Sundarbans Reserved Forest

A swimming Bengal Tiger (Panthera tigris) is crossing a tidal creek in Bangladesh Sundarbans
A Bengal Tiger (Panthera tigris) is feeding on its prey in the Mangrove Swamp of Bangladesh Sundarbans
A view of Sundarban Mangrove forest of Bangladesh
Colorful ferns, lichens, climbers developed on the trunk of Sundri (Heritiera fomes) of Bangladesh Sundarbans
Boats carrying the harvested Golpata (Nypa fruiticans) from the Sundarbans
Golpata (Nypa fruiticans) are being harvested by people as thatch materials for roofing village houses
Boom of Gewa (Excoecaria agallocha) being transported to the Khulna Newsprint Mill from the Sundarbans as a pulpwood for manufacturing newsprint.
Fish are being dried by the fishermen caught in winter fishery at Dublar char of Bangladesh Sundarban
Fishermen are catching fish with the help of Otter (Lutra percipicilata) in the Sundarbans of Bangladesh
Tourists are visiting the emblem constructed to commemorate the declaration of Sundarbans as World Heritage Site at Nilkamal.

Sundarbans Reserved Forest

  • Country: 
  • Site number: 
  • Area: 
    601,700 ha
  • Designation date: 
  • Coordinates: 
    22°01'N 89°31'E
Materials presented on this website, particularly maps and territorial information, are as-is and as-available based on available data and do not imply the expression of any opinion whatsoever on the part of the Secretariat of the Ramsar Convention concerning the legal status of any country, territory, city or area, or of its authorities, or concerning the delimitation of its frontiers or boundaries.


The Sundarbans Reserved Forest. 21/05/92; Khulna; 601,700 ha, 22°02'N 089°31'E. Reserved Forest, World Heritage Site. At the confluence of the Ganges, Brahmaputra and Meghna rivers, which with the innumerable small channels and creeks flowing into the Bay of Bengal dissect the whole area creating the largest contiguous mangrove forest in the world, the site is a hotspot of rich flora and fauna, home to a number of unique and endangered species of plants, animals like endangered Royal Bengal Tiger (Panthera tigris tigris), vulnerable Pallas Fishing Eagle (Haliaeetus leucoryphus) and Masked Finfoot (Heliopais personata), and critically endangered River Terrapin (Batagur baska), all listed in the IUCN Red Book, rare species of shark (Glyphis gangeticus) and very rich avifauna with 315 species, of which 84 are migratory. Many fish species depend upon this transitional zone between freshwater and saline water pushed by high tides from open sea, for spawning and juvenile feeding. The wetland is remarkable for protection from the tidal surge generated from the cyclonic depression in the Bay of Bengal. Abundant fish and biomass resources are harvested by local communities. Artifacts and festivals within the site have high Hindu religious and cultural importance. Reduction in fresh water flow due to water diversion, the construction of dykes combined with the pollution of the industries and the ports of Khulna and Mongla have affected the plant and fish population. There are 8 research field stations that provide data for ongoing studies and research. Recently an information center was established at Khulna and a management plan is under preparation. Ramsar site no. 560. Most recent RIS information: 2003.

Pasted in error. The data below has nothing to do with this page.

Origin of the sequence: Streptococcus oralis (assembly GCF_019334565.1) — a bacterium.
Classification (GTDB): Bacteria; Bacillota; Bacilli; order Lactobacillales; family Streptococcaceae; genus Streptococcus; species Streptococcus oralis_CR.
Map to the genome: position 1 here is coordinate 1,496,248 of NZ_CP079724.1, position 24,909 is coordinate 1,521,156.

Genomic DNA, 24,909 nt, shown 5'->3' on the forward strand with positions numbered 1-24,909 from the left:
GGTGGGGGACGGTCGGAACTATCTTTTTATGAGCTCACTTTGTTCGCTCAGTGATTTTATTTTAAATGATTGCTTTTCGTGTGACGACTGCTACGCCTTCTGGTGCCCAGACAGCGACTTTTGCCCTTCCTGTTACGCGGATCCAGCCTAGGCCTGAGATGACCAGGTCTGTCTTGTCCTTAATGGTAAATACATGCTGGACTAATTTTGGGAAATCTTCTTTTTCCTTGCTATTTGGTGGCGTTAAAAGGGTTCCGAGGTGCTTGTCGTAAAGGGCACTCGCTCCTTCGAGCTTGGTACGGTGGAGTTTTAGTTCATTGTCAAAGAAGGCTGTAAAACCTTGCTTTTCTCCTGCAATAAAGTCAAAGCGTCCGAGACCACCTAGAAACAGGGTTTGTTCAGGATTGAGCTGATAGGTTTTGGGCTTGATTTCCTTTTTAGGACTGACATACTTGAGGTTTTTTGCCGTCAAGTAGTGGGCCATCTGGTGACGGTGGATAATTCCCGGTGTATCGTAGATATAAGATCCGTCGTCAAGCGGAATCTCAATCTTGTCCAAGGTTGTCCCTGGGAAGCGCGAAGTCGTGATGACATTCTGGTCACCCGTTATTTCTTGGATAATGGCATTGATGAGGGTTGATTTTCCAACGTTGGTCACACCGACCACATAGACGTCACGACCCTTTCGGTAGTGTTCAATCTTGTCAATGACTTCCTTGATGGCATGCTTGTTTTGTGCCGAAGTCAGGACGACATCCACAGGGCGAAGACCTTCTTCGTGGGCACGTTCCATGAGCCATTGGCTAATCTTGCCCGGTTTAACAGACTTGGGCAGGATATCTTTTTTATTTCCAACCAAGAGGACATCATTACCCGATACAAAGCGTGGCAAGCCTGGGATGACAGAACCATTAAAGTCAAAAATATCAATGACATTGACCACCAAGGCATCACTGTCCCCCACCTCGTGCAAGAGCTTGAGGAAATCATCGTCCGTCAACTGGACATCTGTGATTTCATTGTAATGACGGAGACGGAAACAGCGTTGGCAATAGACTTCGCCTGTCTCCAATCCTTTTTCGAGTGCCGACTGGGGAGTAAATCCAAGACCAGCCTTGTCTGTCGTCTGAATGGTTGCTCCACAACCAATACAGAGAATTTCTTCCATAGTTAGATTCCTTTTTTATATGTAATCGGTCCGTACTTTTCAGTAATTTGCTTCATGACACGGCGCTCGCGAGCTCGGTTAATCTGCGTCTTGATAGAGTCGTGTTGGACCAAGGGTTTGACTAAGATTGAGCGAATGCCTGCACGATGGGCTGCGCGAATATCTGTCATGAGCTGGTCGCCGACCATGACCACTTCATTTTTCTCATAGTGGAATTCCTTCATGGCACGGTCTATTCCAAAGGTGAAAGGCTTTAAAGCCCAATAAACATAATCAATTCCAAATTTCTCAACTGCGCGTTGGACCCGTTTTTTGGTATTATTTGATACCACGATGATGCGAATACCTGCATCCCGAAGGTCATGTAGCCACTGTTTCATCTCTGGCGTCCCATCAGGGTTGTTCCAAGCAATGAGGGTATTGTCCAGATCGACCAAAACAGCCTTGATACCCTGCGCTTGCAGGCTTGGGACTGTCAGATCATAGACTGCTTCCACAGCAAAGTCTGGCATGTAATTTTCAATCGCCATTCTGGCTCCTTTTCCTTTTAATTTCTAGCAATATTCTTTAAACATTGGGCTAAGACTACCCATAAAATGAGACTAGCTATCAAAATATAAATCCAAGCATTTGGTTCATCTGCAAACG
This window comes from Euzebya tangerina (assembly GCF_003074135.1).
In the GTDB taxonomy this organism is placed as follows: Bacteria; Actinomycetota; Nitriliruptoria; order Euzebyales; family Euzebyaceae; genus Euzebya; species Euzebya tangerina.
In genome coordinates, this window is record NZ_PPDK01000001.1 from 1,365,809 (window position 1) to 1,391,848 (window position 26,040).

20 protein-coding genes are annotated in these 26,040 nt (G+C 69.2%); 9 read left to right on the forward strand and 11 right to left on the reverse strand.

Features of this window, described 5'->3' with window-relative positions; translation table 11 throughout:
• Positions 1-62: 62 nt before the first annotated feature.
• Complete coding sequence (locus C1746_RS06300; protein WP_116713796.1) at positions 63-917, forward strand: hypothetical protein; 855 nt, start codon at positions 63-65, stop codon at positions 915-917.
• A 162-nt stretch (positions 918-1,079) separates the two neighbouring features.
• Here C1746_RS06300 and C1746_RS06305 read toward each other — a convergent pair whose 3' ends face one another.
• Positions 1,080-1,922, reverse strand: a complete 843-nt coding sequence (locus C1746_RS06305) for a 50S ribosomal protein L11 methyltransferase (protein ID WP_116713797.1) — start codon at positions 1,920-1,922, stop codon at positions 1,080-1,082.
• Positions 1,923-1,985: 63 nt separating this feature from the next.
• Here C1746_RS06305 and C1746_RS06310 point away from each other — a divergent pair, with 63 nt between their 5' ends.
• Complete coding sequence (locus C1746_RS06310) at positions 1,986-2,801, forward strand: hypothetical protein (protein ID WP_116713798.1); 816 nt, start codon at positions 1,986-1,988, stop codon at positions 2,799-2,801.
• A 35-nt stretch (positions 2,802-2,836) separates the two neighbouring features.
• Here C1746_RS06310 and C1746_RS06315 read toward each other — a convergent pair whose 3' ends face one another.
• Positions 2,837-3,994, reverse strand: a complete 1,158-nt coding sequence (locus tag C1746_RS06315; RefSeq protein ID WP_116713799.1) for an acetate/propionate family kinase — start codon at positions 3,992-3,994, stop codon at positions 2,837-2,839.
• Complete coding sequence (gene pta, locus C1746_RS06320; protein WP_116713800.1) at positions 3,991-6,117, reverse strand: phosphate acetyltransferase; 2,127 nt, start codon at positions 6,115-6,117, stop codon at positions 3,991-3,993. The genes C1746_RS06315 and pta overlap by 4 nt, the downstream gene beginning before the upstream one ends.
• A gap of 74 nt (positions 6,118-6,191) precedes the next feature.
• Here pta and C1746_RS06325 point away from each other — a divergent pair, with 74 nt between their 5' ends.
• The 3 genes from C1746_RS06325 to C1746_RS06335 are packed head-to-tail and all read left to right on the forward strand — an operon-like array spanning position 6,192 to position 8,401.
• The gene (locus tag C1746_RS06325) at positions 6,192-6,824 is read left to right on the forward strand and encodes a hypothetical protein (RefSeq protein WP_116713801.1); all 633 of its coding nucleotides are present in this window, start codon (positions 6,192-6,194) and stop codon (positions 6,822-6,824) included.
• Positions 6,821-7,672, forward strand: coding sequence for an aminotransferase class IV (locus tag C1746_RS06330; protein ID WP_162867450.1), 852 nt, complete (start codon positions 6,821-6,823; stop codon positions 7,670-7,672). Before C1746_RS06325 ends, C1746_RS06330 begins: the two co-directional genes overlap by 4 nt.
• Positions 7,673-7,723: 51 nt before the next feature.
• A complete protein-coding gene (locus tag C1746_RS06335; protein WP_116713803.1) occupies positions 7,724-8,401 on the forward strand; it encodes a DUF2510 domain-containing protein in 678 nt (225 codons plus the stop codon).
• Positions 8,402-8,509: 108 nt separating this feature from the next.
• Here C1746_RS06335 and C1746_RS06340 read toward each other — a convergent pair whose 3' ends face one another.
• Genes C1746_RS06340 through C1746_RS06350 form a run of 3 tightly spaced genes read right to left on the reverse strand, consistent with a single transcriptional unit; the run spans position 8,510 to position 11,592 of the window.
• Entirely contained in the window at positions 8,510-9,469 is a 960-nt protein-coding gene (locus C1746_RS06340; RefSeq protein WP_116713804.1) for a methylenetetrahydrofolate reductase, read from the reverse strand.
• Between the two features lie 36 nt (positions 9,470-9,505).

Administrative region: 
Khulna Civil Division

  • Global international designation: 
    • World Heritage site
  • National legal designation: 
    • forest reserve
    • wildlife sanctuaries
  • Last publication date: 


Ramsar Information Sheet (RIS)

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